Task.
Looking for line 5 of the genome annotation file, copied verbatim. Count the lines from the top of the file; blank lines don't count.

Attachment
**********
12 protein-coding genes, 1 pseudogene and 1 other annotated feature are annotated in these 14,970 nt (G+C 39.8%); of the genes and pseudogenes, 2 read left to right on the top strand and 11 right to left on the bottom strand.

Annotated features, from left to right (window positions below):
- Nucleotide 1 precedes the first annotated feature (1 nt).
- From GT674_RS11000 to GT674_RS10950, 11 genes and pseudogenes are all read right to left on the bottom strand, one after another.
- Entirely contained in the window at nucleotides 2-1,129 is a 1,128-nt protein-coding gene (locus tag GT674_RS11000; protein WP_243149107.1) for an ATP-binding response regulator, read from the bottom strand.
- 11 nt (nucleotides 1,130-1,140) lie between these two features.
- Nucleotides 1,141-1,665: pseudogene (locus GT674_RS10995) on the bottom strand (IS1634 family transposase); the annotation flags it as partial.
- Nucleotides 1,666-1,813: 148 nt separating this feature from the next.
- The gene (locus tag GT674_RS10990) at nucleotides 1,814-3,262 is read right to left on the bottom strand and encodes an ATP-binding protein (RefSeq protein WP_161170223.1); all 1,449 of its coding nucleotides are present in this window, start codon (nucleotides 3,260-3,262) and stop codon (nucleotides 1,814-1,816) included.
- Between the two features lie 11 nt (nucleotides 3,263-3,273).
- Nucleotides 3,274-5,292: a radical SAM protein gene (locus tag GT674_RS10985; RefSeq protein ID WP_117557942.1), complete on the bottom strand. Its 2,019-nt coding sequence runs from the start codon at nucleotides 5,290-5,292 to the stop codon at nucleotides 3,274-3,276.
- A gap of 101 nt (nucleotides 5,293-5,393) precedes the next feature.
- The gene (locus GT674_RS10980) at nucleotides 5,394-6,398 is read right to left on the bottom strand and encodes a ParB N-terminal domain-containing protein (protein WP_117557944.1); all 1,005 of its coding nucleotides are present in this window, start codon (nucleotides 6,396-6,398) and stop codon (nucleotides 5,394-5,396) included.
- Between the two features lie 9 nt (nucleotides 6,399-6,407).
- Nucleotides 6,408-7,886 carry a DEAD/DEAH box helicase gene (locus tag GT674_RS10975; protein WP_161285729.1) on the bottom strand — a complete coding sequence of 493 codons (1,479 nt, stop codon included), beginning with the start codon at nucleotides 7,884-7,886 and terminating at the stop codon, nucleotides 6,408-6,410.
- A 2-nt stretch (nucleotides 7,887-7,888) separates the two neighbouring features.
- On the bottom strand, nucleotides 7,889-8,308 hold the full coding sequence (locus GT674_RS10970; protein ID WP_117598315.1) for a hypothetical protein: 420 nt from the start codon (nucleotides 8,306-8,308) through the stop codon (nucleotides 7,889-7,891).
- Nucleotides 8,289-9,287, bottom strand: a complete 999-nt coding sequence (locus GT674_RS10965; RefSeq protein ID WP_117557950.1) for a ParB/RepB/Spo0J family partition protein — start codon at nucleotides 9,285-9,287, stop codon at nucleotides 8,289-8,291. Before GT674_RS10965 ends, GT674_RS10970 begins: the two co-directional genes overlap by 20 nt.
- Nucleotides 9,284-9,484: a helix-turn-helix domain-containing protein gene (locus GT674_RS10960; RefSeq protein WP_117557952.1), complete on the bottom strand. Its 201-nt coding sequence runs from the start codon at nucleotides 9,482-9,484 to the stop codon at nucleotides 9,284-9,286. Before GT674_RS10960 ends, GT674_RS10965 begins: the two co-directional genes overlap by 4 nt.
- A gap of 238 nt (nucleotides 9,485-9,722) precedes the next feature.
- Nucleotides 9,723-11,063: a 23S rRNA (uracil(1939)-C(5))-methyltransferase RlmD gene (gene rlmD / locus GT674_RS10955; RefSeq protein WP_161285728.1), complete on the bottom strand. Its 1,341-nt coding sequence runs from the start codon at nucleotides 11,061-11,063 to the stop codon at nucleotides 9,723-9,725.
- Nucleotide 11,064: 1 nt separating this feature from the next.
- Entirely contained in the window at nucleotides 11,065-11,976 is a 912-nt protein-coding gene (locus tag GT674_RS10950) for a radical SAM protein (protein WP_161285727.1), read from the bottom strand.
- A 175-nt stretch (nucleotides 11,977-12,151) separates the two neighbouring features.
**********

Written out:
- Entirely contained in the window at nucleotides 2-1,129 is a 1,128-nt protein-coding gene (locus tag GT674_RS11000; protein WP_243149107.1) for an ATP-binding response regulator, read from the bottom strand.